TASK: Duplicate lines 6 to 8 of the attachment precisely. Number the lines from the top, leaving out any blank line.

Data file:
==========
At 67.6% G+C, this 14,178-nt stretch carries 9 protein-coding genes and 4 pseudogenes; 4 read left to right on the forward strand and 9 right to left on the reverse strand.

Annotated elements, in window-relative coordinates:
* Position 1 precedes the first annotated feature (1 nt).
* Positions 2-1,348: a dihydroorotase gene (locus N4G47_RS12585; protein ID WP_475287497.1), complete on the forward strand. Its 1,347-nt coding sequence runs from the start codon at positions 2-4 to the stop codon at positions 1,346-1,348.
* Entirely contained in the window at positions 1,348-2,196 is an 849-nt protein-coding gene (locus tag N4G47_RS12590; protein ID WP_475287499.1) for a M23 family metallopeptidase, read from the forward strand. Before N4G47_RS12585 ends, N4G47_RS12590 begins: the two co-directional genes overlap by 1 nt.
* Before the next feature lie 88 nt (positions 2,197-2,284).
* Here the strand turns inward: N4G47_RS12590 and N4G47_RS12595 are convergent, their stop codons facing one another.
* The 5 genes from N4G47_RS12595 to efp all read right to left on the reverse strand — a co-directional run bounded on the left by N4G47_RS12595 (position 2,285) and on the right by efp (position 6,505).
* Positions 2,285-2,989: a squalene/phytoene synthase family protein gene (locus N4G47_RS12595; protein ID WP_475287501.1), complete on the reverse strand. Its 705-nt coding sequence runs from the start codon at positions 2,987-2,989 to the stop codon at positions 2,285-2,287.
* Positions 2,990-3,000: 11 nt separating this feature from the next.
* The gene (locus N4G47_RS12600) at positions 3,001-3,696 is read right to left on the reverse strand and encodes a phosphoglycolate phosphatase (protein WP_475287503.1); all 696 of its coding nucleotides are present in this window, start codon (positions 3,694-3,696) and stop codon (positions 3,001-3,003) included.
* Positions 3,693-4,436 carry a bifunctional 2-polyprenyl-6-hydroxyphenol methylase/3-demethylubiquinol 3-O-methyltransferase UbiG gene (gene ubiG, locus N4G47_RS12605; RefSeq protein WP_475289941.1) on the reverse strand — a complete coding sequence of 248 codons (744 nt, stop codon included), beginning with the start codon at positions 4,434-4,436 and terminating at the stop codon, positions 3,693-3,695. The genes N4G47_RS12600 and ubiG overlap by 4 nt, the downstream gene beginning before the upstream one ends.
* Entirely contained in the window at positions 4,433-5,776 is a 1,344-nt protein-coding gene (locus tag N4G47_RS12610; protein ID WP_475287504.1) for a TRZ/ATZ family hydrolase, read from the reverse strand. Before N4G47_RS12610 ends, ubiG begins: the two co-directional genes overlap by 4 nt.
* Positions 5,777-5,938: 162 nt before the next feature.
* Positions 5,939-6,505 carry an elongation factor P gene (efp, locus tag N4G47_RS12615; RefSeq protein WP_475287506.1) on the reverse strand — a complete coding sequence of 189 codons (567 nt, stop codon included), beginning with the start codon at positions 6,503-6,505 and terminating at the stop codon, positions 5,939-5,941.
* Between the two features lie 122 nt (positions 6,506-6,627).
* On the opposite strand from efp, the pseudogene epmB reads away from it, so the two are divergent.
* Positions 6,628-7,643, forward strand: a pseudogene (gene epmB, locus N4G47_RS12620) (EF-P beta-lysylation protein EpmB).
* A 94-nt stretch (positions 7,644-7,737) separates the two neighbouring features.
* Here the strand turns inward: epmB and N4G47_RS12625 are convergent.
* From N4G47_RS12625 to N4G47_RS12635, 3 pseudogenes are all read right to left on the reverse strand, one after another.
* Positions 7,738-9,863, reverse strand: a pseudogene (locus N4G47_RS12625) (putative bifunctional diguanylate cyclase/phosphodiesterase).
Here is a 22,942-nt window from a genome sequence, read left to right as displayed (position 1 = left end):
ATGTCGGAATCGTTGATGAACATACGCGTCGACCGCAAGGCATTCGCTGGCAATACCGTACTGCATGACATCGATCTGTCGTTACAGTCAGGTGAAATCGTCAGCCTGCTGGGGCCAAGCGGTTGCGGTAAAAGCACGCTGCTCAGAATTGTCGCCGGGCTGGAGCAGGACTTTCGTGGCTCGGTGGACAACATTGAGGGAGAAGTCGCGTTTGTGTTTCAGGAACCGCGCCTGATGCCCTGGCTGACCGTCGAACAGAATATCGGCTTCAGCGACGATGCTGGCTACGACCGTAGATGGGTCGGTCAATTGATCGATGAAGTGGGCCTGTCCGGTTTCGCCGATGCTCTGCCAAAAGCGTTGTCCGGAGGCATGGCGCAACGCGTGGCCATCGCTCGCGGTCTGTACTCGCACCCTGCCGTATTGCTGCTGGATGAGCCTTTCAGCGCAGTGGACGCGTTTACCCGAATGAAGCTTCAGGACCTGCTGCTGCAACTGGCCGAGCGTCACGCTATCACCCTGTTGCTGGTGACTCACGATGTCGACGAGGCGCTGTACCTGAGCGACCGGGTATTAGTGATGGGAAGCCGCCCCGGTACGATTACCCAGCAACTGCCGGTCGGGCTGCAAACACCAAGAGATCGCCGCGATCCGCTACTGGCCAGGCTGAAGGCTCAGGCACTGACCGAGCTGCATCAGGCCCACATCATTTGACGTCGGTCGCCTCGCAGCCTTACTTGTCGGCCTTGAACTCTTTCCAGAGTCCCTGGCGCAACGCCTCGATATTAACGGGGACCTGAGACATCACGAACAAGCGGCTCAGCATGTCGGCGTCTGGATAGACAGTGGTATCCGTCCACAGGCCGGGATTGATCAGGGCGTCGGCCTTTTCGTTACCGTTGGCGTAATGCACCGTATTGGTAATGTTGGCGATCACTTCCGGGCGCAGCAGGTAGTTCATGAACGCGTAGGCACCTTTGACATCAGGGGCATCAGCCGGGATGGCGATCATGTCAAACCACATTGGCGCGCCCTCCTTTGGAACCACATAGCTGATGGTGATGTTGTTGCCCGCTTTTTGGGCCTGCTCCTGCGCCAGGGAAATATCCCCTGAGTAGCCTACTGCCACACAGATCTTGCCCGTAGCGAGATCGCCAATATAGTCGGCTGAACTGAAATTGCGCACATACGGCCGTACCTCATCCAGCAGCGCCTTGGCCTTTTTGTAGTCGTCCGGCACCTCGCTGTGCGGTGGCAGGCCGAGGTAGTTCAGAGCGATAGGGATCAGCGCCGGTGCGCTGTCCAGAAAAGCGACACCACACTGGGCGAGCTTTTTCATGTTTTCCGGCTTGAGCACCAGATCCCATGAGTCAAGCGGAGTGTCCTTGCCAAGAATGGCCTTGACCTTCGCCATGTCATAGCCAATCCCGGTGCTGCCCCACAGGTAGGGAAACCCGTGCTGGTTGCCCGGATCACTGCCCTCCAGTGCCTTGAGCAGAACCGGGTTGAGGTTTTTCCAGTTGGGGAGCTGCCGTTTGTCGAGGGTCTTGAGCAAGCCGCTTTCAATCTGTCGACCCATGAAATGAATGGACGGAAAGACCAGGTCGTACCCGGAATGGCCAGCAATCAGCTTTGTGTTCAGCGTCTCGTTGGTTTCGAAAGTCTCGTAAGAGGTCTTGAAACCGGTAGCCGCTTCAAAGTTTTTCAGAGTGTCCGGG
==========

* Before the next feature lie 88 nt (positions 2,197-2,284).
* Here the strand turns inward: N4G47_RS12590 and N4G47_RS12595 are convergent, their stop codons facing one another.
* The 5 genes from N4G47_RS12595 to efp all read right to left on the reverse strand — a co-directional run bounded on the left by N4G47_RS12595 (position 2,285) and on the right by efp (position 6,505).